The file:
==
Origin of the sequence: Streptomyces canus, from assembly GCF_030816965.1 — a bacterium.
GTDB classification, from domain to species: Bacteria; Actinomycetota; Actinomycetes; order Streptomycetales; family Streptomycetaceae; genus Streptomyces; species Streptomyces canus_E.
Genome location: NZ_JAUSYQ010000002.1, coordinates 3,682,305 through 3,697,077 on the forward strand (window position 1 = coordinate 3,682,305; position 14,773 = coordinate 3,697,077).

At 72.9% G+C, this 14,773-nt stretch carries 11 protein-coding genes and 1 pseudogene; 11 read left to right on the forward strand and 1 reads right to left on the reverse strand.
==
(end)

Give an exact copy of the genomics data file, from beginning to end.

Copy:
Origin of the sequence: Streptomyces canus, from assembly GCF_030816965.1 — a bacterium.
GTDB classification, from domain to species: Bacteria; Actinomycetota; Actinomycetes; order Streptomycetales; family Streptomycetaceae; genus Streptomyces; species Streptomyces canus_E.
Genome location: NZ_JAUSYQ010000002.1, coordinates 3,682,305 through 3,697,077 on the forward strand (window position 1 = coordinate 3,682,305; position 14,773 = coordinate 3,697,077).

At 72.9% G+C, this 14,773-nt stretch carries 11 protein-coding genes and 1 pseudogene; 11 read left to right on the forward strand and 1 reads right to left on the reverse strand.